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Subject:Timing Delivery of Source with Payment From:Jonathan Leer <jleer -at- LTC -dot- MV -dot- COM> Date:Wed, 1 Oct 1997 09:37:22 -0400
As an independent technical writing contractor, I am constantly looking for
ways to improve my business.
During this past year I have encountered a few situations which leads me to
request your comments. One customer was a new customer, and the other a
Customer A contracted with me to provide technical documentation for a new
"hot" product. This was my first time working with this customer and I was
interested an establising a good relationship.
This project was expected to be relatively short. I received a PO from the
company and proceeded with the job. During the two months that I was
writing, I billed the customer for my work. My terms are 30 days, but many
of my customers request 45 days. During the second month of the project, it
became clear that the project would require more effort since the customer
had been giving me changes during the course of the past few weeks. No
problem. The customer said go ahead and complete the project and send a
revised bill based on our discussion about revising the PO. The project was
completed within a week, source delivered (the company had a hot deadline),
and a revised bill sent. No payment had been received yet (1 1/2 months
since the start of the project). I stupidly attributed this to having to
revise the PO. And of course this was during the summer with several
company personnel on vacation.
When 30 days came and went after my final "figure" was sent to the project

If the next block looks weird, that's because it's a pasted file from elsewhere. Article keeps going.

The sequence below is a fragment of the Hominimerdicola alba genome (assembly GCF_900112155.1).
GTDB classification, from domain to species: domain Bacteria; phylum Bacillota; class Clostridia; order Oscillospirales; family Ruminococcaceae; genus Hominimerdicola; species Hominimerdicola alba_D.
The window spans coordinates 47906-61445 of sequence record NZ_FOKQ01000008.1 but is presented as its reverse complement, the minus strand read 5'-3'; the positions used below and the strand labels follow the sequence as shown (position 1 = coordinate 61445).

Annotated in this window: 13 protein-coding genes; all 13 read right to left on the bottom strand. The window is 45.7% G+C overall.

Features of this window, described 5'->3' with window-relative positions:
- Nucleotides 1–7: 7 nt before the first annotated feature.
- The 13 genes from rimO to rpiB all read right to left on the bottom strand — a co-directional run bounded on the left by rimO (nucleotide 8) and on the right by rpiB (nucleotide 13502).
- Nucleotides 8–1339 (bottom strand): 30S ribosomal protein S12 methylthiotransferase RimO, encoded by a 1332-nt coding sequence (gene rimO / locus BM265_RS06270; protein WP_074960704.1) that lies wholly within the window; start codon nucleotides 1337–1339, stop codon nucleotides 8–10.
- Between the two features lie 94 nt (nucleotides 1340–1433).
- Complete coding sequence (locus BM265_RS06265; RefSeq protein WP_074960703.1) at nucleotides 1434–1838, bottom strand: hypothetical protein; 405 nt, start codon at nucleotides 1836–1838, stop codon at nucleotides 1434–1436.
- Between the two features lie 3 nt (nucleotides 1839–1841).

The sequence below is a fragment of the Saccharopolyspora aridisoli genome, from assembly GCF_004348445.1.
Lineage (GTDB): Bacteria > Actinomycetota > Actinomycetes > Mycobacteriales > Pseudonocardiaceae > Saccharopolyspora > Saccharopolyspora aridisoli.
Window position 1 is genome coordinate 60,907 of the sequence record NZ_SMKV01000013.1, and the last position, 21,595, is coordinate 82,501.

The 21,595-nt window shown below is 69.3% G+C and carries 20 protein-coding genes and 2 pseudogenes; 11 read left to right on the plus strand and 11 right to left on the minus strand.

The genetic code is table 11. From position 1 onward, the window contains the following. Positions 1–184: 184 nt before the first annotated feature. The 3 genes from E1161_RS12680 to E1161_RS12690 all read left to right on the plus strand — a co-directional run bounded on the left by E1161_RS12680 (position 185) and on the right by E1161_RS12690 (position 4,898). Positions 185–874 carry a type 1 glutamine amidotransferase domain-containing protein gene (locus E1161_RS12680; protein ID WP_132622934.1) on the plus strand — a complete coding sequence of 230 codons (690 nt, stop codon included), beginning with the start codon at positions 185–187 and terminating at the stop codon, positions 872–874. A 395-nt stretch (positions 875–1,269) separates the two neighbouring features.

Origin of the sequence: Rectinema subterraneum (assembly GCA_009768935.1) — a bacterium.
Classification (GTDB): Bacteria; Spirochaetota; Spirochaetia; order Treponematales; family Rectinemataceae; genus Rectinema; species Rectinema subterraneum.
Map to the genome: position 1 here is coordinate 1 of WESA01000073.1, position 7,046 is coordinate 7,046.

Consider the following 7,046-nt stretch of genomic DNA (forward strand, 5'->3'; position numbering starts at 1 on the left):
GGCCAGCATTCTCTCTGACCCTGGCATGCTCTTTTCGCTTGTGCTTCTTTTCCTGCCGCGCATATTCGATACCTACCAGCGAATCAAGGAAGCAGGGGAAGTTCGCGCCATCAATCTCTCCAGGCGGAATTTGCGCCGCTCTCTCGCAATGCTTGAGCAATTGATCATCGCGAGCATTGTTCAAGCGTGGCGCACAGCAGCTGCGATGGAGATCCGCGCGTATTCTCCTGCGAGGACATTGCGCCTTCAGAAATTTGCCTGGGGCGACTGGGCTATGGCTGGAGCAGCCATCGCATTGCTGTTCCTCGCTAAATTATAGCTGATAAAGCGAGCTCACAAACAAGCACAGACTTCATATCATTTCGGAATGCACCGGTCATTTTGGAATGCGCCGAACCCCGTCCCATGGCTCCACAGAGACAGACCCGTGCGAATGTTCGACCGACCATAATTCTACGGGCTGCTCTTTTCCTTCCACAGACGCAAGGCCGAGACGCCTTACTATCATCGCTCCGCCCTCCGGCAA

manager, I called the company to find out what the problem was. The person
handling Accounts Payable was away for a week (on vacation). The following
week I called and was informed that a check for 1/2 of my bill was
scheduled to be cut in two weeks: nearly 2 months from the time my bill was
sent. And only for half!
I received the check for half. Fortunately I had established a good rapport
with the person in Accounts Payable and received the remainder 2 weeks
later. I delivered my work in a timely fashion to meet the customer's
deadline, and was obviously taken advantage of. In the future, should I
deliver source to a new customer only after payment has been made?
I have had a long-term relationship with Customer B. It has had its ups and
downs, but for the most part has been good. In the past I have always been
in demand by the company. While I was winding down one project, I was
getting buried with work on another. Delivery of source and receipt of
payment were handled independently of each other without worry because of
the continuous stream of work. However, recently the company modified its
philosophy regarding outsourcing technical writing. New full-time writers
were hired and I was informed that my work "would be winding down". I was
asked to finish my current work and deliver the source so the employees
could pick up responsibility for the projects.
I can accept these changes. However, during the past month, I scrambled to
get this work completed and have submitted quite a bit a billing during the
past 2 weeks. Since this company typically pays 45 days after receipt of
bills, I don't expect to receive payment immediately (however, I did modify
my bills to indicate that my terms changed to "On receipt of bill" instead
of 30 days).
With so much in receivables outstanding with this customer, I am reluctant
to turn over the source. Of course, I doubt the customer will be pleased
with my new show of force. What do you think?